Mr. Speaker, I am pleased to have an opportunity to share some thoughts on this bill. I will begin by saying that I was asked by the sponsor of the bill, the member for Etobicoke North, and by the parliamentary secretary, the member for Niagara Centre, if I supported the bill? My answer was unequivocal. I said that I absolutely supported it, which means there are some things in the bill that make sense, but there are some concerns that need to be addressed.
To simply support it outright would probably cause some difficulty, unless we are absolutely sure, and I think this process will allow this to happen, that we will have an opportunity to make some changes.
Let me focus on a couple of things. I would not be surprised if the opposition supports a bill of this nature simply because the process which would be put in place would allow the opposition the opportunity to vote against every user fee that the government might deem necessary to put in place. To my friend, there is clearly an opportunity for political grandstanding if this is not handled properly, not that my hon. friends opposite would ever do that. Therefore we would be politicizing the process of putting in place fees, users fees, that were necessary for the proper functioning of agencies, departments of government. On the other hand, should Parliament not have a role in the oversight? That is where the balance here makes some sense.
I tend to agree with the principles the member has outlined in the bill of the need for more parliamentary oversight. We have to be careful about the process, not necessarily in terms of one fee or one issue, but in terms of the huge operation of public institutions in the government. In fact, there is even a suggestion that this could impact into the private sector whenever we deal with agencies or corporations that are regulated by government bodies. The obvious example would be Bell being regulated by the CRTC, or the music industry, or television or something of that kind. Some people might like it if we could have a more hands on ability to affect the fees that Bell charges. I do not know that we want to take the government, any government of any political stripe, down the road where we interfere to that level.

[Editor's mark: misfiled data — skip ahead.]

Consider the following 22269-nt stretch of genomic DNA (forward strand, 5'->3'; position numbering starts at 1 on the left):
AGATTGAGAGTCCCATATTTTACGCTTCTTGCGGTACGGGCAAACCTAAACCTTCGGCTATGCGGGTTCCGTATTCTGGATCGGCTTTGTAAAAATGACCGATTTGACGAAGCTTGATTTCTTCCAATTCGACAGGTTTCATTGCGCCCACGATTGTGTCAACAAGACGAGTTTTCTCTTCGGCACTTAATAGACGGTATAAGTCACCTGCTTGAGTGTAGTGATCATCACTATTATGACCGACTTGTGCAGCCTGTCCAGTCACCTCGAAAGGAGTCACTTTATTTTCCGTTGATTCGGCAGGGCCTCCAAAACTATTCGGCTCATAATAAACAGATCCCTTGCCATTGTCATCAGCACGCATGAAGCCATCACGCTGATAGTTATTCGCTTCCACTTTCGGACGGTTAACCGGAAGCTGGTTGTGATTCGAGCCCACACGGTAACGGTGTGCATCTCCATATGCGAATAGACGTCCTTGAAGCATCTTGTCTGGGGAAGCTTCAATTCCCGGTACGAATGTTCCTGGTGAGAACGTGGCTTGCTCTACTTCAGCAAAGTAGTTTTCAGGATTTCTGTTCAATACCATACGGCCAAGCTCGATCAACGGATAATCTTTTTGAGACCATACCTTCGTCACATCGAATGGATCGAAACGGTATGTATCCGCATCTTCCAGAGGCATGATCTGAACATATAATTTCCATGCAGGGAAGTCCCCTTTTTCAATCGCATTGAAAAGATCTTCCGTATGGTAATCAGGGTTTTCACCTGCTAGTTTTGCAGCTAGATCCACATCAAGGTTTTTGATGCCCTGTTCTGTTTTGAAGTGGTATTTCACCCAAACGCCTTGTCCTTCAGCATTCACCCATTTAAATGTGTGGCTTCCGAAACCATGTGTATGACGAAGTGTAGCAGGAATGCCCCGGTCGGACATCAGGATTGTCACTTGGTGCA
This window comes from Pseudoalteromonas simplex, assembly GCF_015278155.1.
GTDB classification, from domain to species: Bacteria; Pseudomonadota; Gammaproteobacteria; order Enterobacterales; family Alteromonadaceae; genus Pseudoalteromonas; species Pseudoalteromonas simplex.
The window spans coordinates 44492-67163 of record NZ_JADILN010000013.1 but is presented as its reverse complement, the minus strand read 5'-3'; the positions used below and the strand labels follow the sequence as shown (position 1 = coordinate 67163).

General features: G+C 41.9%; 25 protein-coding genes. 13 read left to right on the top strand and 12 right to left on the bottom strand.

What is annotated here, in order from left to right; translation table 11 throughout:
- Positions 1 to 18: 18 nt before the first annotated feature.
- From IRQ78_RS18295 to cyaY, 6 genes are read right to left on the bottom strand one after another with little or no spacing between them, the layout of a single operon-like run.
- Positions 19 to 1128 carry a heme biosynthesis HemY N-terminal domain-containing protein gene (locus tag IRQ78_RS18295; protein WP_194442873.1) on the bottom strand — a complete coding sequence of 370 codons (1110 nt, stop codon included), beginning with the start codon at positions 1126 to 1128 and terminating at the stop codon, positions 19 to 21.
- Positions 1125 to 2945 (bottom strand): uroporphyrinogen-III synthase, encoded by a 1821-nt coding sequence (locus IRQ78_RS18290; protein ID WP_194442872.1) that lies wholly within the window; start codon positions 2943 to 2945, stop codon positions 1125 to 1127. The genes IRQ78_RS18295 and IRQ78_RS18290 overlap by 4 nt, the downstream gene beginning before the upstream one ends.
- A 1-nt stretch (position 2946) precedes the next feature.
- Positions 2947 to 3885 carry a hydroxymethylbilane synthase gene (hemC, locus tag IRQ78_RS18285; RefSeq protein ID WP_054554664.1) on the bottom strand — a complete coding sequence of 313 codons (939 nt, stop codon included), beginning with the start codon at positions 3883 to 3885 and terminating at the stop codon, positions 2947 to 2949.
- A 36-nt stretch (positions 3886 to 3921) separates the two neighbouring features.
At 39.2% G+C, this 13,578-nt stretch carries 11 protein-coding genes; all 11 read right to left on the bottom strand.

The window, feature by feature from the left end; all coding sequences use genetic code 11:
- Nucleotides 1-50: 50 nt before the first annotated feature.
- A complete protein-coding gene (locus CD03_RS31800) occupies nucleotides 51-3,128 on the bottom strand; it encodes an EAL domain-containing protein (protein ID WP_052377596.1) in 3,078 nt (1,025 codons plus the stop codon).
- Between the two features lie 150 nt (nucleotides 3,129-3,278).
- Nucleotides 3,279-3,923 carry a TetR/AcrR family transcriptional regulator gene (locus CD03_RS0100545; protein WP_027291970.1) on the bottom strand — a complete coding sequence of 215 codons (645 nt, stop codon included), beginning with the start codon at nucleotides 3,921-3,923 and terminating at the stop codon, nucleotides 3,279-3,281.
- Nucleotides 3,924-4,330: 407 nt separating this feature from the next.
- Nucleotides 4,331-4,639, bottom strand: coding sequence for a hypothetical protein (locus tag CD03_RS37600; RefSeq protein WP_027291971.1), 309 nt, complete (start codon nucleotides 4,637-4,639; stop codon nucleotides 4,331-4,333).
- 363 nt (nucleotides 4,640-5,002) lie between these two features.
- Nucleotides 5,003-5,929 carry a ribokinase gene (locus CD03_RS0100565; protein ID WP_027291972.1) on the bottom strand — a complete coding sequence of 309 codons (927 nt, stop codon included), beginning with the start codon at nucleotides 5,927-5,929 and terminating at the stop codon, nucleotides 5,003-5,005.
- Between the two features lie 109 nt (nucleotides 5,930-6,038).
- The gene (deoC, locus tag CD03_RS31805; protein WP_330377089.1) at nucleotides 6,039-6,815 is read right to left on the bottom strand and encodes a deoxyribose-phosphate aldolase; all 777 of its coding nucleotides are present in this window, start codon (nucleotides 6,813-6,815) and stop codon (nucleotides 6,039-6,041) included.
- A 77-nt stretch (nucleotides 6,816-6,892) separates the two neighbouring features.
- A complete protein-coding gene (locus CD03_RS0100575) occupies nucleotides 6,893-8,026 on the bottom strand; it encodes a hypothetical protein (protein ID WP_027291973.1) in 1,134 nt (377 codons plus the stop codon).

One issue is that when we at any level of government deal with a particular project, we should deal with the big picture. We should not micromanage. I do not believe that is what we were elected to do.
I use the example in days gone by when I was in municipal government. I was president of the Peel Non-Profit Housing Corporation, which builds housing projects. When we built a housing project, some members of the board literally wanted to pick the colour of the curtains or the design of the building. That is not the role of the board of that corporation. The role is to approve projects, put in place the financing and give the professionals the opportunity to build the facility, deliver it on time and hopefully on budget. To have the politicians involved in the everyday decisions and management of it would frankly cause me some concern.
I have spoken to the member about this. I believe if the bill receives approval in the House, it will go to committee. I am told it may go to the finance committee. It perhaps should go to government operations. I would ask the member to give some thought to that. It is more of an operational situation. The finance committee might find itself too busy to deal with the bill in a timely fashion.
One area I would want to deal with at committee would be the impact on crown corporations. In my role as parliamentary secretary of transport, the balance of that statement is four crown corporations. My role in working with the minister is to work with Canada Mortgage and Housing, Canada Lands, Canada Post, Queen's Quay and the old port of Montreal.
The concern I have is that many of these corporations, and I will just give a couple of examples, like Canada Post, CMHC and the Mint, have been given commercial mandates. They have a responsibility to market their services and products.